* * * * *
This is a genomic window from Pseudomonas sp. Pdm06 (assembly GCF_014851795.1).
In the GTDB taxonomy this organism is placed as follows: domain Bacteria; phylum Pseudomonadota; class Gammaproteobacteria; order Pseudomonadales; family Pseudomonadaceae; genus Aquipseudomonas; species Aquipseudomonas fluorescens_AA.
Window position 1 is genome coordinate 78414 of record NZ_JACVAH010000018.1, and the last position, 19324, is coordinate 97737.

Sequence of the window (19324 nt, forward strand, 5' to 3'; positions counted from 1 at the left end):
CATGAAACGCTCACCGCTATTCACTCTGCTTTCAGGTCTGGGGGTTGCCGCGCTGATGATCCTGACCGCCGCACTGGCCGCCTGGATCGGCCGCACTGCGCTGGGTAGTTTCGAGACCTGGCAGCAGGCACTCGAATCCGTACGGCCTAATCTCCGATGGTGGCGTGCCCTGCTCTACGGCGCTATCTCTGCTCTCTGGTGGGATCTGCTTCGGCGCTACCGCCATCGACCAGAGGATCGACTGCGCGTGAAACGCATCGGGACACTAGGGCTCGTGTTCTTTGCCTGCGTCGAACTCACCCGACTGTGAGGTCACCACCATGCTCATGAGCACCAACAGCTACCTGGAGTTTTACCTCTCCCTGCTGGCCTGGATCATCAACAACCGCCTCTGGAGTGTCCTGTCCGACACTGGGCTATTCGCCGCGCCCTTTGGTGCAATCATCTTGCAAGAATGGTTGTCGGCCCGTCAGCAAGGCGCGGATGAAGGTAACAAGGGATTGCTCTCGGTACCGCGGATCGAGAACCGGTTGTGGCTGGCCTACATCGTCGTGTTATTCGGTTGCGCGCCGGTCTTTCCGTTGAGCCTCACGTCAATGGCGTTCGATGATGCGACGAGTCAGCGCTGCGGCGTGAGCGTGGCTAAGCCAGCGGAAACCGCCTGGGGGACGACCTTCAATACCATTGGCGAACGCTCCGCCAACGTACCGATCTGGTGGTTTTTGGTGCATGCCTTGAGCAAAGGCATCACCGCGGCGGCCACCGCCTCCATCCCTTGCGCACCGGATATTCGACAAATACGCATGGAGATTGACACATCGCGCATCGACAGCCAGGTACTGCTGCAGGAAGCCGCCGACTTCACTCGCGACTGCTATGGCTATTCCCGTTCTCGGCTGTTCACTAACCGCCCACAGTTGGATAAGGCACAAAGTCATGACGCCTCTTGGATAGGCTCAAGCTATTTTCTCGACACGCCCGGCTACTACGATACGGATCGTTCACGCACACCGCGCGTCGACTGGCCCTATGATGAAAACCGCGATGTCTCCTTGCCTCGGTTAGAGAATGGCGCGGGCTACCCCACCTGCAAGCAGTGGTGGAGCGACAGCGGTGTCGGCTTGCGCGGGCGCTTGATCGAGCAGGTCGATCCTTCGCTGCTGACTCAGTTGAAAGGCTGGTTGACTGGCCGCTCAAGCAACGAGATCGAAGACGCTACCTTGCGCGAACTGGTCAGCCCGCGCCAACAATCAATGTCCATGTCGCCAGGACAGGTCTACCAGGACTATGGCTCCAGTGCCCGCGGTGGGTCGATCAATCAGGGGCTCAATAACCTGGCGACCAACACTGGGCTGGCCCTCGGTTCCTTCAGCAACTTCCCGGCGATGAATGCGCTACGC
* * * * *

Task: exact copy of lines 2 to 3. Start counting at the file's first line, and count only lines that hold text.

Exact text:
In the GTDB taxonomy this organism is placed as follows: domain Bacteria; phylum Pseudomonadota; class Gammaproteobacteria; order Pseudomonadales; family Pseudomonadaceae; genus Aquipseudomonas; species Aquipseudomonas fluorescens_AA.
Window position 1 is genome coordinate 78414 of record NZ_JACVAH010000018.1, and the last position, 19324, is coordinate 97737.